Often a Black reality goes denied unless we have control of the publication and dissemination. Till-Mobley wanted the world to understand the torture that her son endured, and made the decision to share a devastating personal circumstance in the hope of galvanizing support for the civil-rights movement. Her willingness to share is part of the reason that Till is remembered today, but even his image is not off-limits when it comes to digital resurrection by MyHeritage’s Deep Nostalgia software.
This technology spawns a series of questions: At a time when Black bodies are treated as teaching moments for the larger culture, are those whose bodies were broken—by the whip of an overseer or the bullet of a police officer—ever afforded the opportunity to rest in peace? This inquiry is the latest curious development in the ethically fraught conversation about Black bodies, ancestry, and ownership. There is a direct line between historical exploitation and the ongoing commercialization of and profiting from images of dead Black people, over which their descendants often have little control, few claims, and few rights.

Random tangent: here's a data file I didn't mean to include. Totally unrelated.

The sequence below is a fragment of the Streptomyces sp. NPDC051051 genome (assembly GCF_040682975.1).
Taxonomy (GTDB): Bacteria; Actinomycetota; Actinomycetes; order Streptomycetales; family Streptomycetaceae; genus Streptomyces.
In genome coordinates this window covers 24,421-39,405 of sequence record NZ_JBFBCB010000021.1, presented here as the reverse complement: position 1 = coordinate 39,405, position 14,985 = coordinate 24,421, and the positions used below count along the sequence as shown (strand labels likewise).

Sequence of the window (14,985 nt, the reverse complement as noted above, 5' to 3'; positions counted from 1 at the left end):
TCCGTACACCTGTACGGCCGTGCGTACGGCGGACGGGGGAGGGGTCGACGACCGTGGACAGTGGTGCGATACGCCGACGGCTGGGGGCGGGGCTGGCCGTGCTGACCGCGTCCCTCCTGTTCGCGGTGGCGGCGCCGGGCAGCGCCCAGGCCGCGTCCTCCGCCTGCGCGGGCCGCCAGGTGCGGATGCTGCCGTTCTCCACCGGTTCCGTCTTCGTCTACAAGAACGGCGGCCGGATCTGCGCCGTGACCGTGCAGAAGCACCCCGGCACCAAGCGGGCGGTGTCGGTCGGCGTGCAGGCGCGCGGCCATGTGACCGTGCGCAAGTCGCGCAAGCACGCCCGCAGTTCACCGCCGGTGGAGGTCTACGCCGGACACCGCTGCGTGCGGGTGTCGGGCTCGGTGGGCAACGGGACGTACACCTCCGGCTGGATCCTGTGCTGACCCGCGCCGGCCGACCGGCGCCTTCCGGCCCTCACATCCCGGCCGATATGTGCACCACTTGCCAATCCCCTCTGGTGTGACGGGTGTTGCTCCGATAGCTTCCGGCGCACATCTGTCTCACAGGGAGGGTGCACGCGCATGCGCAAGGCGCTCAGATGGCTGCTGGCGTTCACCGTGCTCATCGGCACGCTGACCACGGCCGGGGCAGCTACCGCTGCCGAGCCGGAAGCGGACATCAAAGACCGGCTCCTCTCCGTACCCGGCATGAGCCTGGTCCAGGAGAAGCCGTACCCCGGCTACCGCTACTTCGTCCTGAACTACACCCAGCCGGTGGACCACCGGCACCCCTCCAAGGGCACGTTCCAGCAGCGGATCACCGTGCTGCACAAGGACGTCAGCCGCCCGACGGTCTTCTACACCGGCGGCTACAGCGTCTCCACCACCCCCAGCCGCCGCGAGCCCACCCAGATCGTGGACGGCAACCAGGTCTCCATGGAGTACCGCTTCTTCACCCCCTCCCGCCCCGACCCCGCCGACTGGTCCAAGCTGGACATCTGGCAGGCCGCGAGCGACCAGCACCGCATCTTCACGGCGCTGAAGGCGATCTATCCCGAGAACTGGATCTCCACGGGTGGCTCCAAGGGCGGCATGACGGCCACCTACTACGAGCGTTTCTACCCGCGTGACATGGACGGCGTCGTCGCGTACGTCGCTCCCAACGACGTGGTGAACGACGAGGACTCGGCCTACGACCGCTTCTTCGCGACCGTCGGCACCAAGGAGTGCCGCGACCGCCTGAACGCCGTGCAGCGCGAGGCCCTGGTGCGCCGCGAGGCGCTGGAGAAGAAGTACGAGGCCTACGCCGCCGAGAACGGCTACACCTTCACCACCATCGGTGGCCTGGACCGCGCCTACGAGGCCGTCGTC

America is still grappling with the limitations of freedom, and whether Renty and Delia will be released from the grips of the archives remains to be seen.